The New York Civil Liberties Union today praised the NYC Department of Education decision to give students a voice before schools can release their contact information to military recruiters, but cautioned that the measures do not go far enough to protect student privacy. The NYCLU has requested copies of the new procedures and will closely monitor their implementation.

Donna Lieberman, Executive Director of the NYCLU said, "the change was necessary to comply with federal law that gives both students and their parents the right to withhold their information unless they give affirmative consent to disclosure. This is a step in the right direction, but it stops short of what is necessary to effectively protect the privacy of student information. To protect students and their families from unwanted solicitations from the military and from being involuntarily added to the military data-base, the schools should not release student contact information without affirmative consent."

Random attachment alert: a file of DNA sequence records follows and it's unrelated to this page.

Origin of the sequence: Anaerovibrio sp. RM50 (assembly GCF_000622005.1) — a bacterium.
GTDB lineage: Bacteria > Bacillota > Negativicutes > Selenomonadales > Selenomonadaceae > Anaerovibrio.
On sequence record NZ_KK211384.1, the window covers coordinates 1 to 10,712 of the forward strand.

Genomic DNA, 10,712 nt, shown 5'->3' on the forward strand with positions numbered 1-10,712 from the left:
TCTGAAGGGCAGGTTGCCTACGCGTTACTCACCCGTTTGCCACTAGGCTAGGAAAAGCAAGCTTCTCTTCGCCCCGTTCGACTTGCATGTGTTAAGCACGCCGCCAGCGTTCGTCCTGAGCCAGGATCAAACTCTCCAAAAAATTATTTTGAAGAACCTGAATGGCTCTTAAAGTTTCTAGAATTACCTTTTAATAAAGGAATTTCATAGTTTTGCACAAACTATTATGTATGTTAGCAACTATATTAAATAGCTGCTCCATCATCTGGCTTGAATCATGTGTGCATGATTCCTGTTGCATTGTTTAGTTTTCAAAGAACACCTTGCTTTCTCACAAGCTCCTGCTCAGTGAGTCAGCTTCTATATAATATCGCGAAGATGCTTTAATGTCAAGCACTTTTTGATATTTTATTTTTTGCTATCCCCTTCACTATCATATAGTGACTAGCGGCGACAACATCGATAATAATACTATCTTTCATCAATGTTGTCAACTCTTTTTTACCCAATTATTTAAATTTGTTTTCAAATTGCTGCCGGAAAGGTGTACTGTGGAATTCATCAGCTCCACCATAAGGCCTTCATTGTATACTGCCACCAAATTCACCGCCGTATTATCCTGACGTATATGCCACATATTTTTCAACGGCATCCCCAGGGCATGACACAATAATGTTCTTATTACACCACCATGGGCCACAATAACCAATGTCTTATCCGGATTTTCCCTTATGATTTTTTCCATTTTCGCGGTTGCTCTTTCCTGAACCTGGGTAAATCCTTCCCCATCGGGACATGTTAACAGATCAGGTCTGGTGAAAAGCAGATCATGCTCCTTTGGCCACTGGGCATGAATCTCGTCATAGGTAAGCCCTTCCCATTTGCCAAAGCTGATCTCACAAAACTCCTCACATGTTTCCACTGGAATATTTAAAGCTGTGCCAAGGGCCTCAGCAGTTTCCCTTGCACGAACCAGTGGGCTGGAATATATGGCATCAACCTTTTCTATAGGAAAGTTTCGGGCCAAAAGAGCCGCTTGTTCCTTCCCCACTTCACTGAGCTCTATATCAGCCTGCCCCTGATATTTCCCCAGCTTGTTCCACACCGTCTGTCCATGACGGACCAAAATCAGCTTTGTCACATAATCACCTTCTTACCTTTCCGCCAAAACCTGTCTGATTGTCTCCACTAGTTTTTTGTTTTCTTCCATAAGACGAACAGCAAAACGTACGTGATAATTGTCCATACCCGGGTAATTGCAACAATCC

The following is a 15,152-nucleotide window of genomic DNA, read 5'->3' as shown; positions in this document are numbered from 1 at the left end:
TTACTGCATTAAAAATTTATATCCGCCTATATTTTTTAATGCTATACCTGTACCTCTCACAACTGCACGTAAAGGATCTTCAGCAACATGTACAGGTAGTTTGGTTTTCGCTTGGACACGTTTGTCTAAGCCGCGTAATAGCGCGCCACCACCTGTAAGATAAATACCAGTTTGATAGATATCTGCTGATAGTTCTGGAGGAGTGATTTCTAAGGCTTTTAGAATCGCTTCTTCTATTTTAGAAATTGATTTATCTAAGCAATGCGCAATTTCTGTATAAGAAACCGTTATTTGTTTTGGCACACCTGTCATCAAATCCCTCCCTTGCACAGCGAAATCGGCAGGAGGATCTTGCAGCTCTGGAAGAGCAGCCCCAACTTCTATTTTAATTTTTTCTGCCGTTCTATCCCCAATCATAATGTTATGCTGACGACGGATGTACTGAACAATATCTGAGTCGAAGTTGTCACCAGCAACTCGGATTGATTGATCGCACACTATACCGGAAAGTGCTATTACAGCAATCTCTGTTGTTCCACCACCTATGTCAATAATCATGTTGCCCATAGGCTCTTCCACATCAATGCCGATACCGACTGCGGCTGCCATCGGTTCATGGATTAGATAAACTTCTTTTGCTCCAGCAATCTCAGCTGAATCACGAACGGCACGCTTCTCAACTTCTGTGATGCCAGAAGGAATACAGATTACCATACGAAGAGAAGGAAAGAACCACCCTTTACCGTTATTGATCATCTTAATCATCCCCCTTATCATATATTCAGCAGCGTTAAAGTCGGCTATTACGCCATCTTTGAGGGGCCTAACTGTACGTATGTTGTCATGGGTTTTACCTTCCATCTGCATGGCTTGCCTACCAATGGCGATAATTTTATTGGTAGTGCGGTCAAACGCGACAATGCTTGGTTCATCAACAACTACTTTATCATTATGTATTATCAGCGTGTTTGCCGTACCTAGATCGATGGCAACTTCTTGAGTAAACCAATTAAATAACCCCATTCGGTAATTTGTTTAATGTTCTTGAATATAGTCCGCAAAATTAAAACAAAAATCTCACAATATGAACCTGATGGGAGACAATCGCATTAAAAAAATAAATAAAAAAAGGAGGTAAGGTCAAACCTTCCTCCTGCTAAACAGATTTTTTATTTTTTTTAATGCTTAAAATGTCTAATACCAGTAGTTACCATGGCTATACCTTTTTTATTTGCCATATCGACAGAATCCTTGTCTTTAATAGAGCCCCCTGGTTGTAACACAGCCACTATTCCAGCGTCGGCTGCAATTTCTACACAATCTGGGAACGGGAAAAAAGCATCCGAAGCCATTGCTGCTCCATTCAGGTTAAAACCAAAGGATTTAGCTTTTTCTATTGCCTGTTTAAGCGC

Lieberman reiterated the concerns that prompted the NYCLU to raise objections to the high school recruiting procedures last month in letters to the NYC Department of Education and the State Education Department,. "In our politically charged post -911 era, with enormous pressure to participate in patriotic displays, unwanted solicitations from possibly every branch of the military may impose inappropriate pressure to respond and holds great potential for intimidation and coercion, particularly in immigrant communities. In addition, the Navy's vitriolic response to Bushwick High School student protests against recruiting policies gives added cause for concern."

Lieberman continued to question the use of education funds to pay the expenses of making student information available for military recruiting. "In an environment of failing schools and severe cutbacks in education funding," she said, "education money should pay for education. It should not be diverted to military recruiting."

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